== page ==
Facts Matter: Florida shooter's manifestos have not been released

Updated 9/2/2023 5:07 PM

A gunman, on Aug. 26, killed three Black people at a Dollar General store in Jacksonville, Florida.

Angela Michelle Carr, 52, A.J. Laguerre, 19, and Jerrald Gallion, 29, were shot by a 21-year-old white man who was wearing a mask and used a gun marked with a swastika, authorities said. The shooter then killed himself.


It has been reported that the gunman left behind some racist writings. Some social media users claimed the materials were released, while referring to a March shooting at a Nashville school.

"Anyone else notice how we got the Jacksonville shooter's manifesto within hours of the 'racially motivated' incident, but we still don't have the Nashville Trans Terrorist's manifesto 5 months after they murdered Christian schoolchildren? It's a simple explanation: One boosts the regime's racially divisive narrative The other doesn't," read a post that ran on several platforms.

But that's not accurate, according to the Associated Press. Authorities have not released the writings of either shooter. At a news conference, Jacksonville Sheriff T.K. Waters said the shooter there had left a suicide note, a will and several manifestos with a "disgusting ideology of hate."

Those materials have not been released, sheriff's office spokesperson Allyn Kelly told the AP. He didn't say when they would be made public.

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"Please keep in mind this is still a very active criminal investigation," Kelly said.

The 28-year-old Nashville gunman killed three children and three adults at The Covenant School before being fatally shot by police in March.

The shooter reportedly left behind 20 journals, a suicide note and a memoir, which have not been released to the public. A Presbyterian church, which shares a space with the Christian school, and parents of some students, are fighting in court to keep the writings from being released.

Fake Trump mugshots shared

Former President Donald Trump was arrested Aug. 24 in Fulton County, Georgia, after a grand jury indicted him and 18 others for allegedly trying to steal the 2020 presidential election in that state. Trump was fingerprinted and his mugshot was taken at the Fulton County Jail. A photo of the former president was posted on social media with the caption, "TRUMP MUGSHOT RELEASED."

The photo shows Trump with his head slightly tipped down with his hair extending over his forehead, and he appears to have a frown on his face. He is also wearing a striped tie, and there is a "Fulton County Sheriff's Office" stamp in the corner of the photo.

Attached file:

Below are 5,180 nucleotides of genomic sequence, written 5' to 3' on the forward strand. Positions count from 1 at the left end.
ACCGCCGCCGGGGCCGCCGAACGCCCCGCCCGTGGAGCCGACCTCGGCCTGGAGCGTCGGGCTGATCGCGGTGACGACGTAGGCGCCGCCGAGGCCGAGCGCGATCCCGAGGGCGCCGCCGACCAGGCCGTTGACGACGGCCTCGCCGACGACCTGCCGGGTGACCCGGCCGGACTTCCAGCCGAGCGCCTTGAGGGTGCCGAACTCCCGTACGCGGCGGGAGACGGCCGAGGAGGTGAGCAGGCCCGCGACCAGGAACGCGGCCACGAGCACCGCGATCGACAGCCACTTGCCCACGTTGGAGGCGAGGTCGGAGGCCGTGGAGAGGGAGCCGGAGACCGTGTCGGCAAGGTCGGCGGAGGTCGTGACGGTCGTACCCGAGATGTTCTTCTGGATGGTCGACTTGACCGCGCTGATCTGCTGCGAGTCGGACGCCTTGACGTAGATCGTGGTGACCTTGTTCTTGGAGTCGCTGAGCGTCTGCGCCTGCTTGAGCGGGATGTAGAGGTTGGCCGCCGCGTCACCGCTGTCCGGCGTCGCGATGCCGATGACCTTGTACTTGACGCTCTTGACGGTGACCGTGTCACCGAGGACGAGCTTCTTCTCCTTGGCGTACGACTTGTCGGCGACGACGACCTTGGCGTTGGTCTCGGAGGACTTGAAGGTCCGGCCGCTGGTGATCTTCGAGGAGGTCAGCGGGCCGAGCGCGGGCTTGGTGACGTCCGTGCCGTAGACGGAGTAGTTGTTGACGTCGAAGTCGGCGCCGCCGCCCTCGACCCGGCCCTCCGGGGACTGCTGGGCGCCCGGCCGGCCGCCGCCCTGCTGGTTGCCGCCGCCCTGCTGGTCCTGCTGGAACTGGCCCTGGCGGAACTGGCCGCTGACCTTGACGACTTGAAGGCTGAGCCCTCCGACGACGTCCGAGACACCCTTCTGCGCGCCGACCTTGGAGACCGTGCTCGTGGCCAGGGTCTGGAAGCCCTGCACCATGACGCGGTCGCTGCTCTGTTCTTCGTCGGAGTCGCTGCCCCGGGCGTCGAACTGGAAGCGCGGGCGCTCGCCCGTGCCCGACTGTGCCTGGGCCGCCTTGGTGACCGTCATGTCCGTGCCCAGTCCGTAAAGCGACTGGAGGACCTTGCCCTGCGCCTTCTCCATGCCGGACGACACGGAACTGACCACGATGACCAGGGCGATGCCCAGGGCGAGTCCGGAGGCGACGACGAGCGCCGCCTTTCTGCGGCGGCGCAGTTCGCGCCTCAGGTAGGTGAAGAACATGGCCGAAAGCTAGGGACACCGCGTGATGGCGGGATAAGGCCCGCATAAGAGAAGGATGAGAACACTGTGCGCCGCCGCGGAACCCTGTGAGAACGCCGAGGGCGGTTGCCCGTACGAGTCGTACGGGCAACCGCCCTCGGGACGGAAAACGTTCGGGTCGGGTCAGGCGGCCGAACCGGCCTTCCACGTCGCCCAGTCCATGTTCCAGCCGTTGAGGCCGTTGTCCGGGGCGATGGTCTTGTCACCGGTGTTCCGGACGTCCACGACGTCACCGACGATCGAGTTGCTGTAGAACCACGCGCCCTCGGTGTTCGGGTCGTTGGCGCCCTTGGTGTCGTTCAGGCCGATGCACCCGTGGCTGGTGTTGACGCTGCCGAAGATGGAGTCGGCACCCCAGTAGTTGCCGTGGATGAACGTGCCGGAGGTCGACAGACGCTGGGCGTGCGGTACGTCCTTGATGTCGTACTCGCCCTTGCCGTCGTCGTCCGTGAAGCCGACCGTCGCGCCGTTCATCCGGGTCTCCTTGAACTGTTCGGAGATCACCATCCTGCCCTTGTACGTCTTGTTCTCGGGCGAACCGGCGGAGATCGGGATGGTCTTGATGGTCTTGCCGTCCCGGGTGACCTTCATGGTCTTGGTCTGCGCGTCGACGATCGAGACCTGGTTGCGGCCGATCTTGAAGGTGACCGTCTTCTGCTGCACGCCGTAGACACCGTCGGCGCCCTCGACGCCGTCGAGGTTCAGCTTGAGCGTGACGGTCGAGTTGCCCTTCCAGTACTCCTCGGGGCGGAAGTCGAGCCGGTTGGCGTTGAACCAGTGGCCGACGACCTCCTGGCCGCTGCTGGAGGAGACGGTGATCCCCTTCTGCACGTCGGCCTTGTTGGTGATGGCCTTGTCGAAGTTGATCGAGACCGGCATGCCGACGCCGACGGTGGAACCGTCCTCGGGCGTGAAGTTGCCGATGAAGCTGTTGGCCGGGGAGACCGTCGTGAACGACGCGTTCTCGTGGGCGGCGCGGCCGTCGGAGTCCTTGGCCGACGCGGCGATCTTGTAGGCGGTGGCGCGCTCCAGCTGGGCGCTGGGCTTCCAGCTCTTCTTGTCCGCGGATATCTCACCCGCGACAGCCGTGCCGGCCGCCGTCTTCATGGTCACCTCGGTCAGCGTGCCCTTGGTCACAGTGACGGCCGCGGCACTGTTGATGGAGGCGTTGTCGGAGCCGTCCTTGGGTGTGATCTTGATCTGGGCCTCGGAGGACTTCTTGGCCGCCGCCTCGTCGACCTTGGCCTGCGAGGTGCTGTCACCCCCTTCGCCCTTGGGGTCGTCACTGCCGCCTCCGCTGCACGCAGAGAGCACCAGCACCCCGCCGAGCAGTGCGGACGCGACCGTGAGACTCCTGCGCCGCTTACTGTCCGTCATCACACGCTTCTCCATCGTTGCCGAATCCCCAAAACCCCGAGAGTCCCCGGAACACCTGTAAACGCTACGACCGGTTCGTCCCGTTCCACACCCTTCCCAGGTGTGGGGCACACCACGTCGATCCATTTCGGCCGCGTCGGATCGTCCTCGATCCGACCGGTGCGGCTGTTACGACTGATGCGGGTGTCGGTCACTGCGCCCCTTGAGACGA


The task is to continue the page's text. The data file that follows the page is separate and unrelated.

But this is not Trump's mugshot from Fulton County, according to USA Today. This fake mugshot was created using a Reuters photo from Nov. 20, 2020.

In the actual mugshot, which was shared by several news outlets and Trump himself, his head is tipped down and slightly to the side, his hair extends over his forehead and he appears to have a frown on his face. In the real shot, he's wearing a red tie and the sheriff's logo is much smaller.

Fauci didn't declare lockdowns

Some social media users are claiming Dr. Anthony Fauci, former director of the National Institute of Allergy and Infectious Diseases, is suggesting lockdowns.

"Fauci Declares That ALL Unvaccinated Citizens Must Be Locked Down This Winter," a post reads, while claiming Fauci urged President Joe Biden to implement a mandate to carry it out.

But that claim is false, according to the Associated Press. The posts show a screenshot of a story that originated on a website known to publish conspiracy theories and misinformation.

The Fauci story was based on an interview he did in April where he talked about lockdowns and how they can help if there isn't a vaccine. But he didn't suggest people should be locked down this winter.

Fauci told the AP this story is false. "I did not say that or anything remotely resembling that statement, nor would I advocate that. I do strongly advocate that unvaccinated people get vaccinated," he said.

Logos not embedded on the moon

India landed its Chandrayaan-3 rover on the moon on Aug. 24, the first country to land a spacecraft on the moon's south pole. Some social media users are sharing an image that supposedly shows artwork of the Indian State emblem and the Indian Space Research Organisation (ISRO) permanently imprinted on the surface of the Moon. The images sit between what appear to be tire tracks on a gray, dirt-like surface.

"Our National Symbol permanently imprinted on the surface of Moon today onward as Tyres of rover has this imprint, as there is no air on moon hence these marks will be forever," a post on X read.

But that image is not real, according to Reuters. It was digitally created before the rover landed on the Moon and first appeared on the Instagram account of Krishanshu Garg.

Garg posted an explanation of the image on his account.

"I'm deeply grateful for the overwhelming response to my artwork, and I want to express my appreciation for your support in making it go viral! However, I've seen a lot of people claiming it to be "Real Imprints" shared by ISRO. The moon imprints were designed as a countdown for the historic Chandrayan-3 Landing," he wrote.

• Bob Oswald is a veteran Chicago-area journalist and former news editor of the Elgin Courier-News. Contact him at boboswald33@gmail.com.

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